On November 4, 2020, Ms. deVille filed a second amended petition of intervention and third-party demand, seeking to annul the sale based on Mr. Thompson's failure to comply with the mandatory statutory notice and publication requirements for the private sale of the Property to the Waiters. Ms. deVille claimed that as a creditor of the Successions, she was deprived of an opportunity to oppose the sale.
Mr. Waiters’ previously filed exception of no right of action came for hearing on January 6, 2021. On January 12, 2021, the district court rendered its judgment, which read, in pertinent part, “the Exception of No Right of Action be maintained thereby dismissing the intervention of Renee [d]eVille with prejudice.” Following, on January 22, 2021, Ms. deVille filed a motion for new trial on the basis that the January 12, 2021 judgment was vague and lacked decretal language. After hearing argument on the motion, on May 20, 2021, the district court granted the motion for new trial and vacated the judgment. The district court further decreed that the exception of no right of action filed by Mr. Waiters against Ms. deVille in response to her original petition for intervention and third-party demand be maintained. The district court dismissed, with prejudice, Ms. deVille's original petition for intervention and third-party demand against Mr. Waiters.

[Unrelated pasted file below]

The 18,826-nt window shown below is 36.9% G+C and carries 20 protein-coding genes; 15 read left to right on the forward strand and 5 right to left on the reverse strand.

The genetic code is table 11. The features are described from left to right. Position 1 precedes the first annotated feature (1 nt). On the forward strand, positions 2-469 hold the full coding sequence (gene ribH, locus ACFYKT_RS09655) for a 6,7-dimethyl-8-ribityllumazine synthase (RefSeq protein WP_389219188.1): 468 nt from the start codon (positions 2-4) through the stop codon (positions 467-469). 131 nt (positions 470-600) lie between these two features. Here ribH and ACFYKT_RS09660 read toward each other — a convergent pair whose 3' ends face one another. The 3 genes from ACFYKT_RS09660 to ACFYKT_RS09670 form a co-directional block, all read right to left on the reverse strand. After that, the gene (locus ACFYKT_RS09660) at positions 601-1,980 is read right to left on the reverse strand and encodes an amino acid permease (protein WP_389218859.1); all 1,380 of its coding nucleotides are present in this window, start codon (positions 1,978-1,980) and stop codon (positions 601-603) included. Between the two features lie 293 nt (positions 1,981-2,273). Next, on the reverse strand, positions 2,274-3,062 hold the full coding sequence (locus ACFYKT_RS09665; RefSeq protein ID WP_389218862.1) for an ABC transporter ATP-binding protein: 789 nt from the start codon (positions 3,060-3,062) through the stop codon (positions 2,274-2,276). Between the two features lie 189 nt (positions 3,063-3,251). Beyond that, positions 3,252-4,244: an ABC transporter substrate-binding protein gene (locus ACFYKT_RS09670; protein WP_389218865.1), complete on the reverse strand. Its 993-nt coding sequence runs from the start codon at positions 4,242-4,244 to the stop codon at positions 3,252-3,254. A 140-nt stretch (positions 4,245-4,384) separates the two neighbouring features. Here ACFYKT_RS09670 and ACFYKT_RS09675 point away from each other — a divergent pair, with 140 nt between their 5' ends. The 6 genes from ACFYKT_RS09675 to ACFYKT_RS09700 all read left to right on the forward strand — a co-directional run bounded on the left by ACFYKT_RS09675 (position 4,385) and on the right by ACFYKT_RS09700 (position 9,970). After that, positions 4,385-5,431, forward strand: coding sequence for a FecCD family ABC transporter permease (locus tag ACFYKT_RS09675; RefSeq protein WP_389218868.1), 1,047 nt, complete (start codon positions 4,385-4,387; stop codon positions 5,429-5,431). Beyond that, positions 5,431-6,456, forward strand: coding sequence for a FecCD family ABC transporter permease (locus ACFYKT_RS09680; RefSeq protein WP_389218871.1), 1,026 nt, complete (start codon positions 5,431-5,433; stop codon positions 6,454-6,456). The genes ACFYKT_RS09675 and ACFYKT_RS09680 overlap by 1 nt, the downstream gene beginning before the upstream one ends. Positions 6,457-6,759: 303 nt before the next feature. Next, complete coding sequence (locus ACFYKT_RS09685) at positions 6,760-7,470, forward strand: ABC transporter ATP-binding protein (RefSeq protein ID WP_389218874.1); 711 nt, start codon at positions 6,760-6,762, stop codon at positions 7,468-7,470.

On April 21, 2021, the Administrator, Mr. Thompson, individually, and the Waiters filed exceptions of no cause of action, no right of action, res judicata, and prescription against Ms. deVille's first and second amended petitions for intervention and third-party demand. Collectively, they asserted, among other things, that: Ms. deVille's claims as a creditor were based on an inadequate proof of claim; she lacked standing as a creditor to file an intervention in the Successions suit; and her reimbursement claims–as this Court espoused in Waiters I and Waiters II–are actionable in the Waiters v. deVille suit allocated to Division “L” of the district court. Following a hearing, on June 25, 2021, the district court, relying on this Court's decision in Waiters I and Waiters II, explained: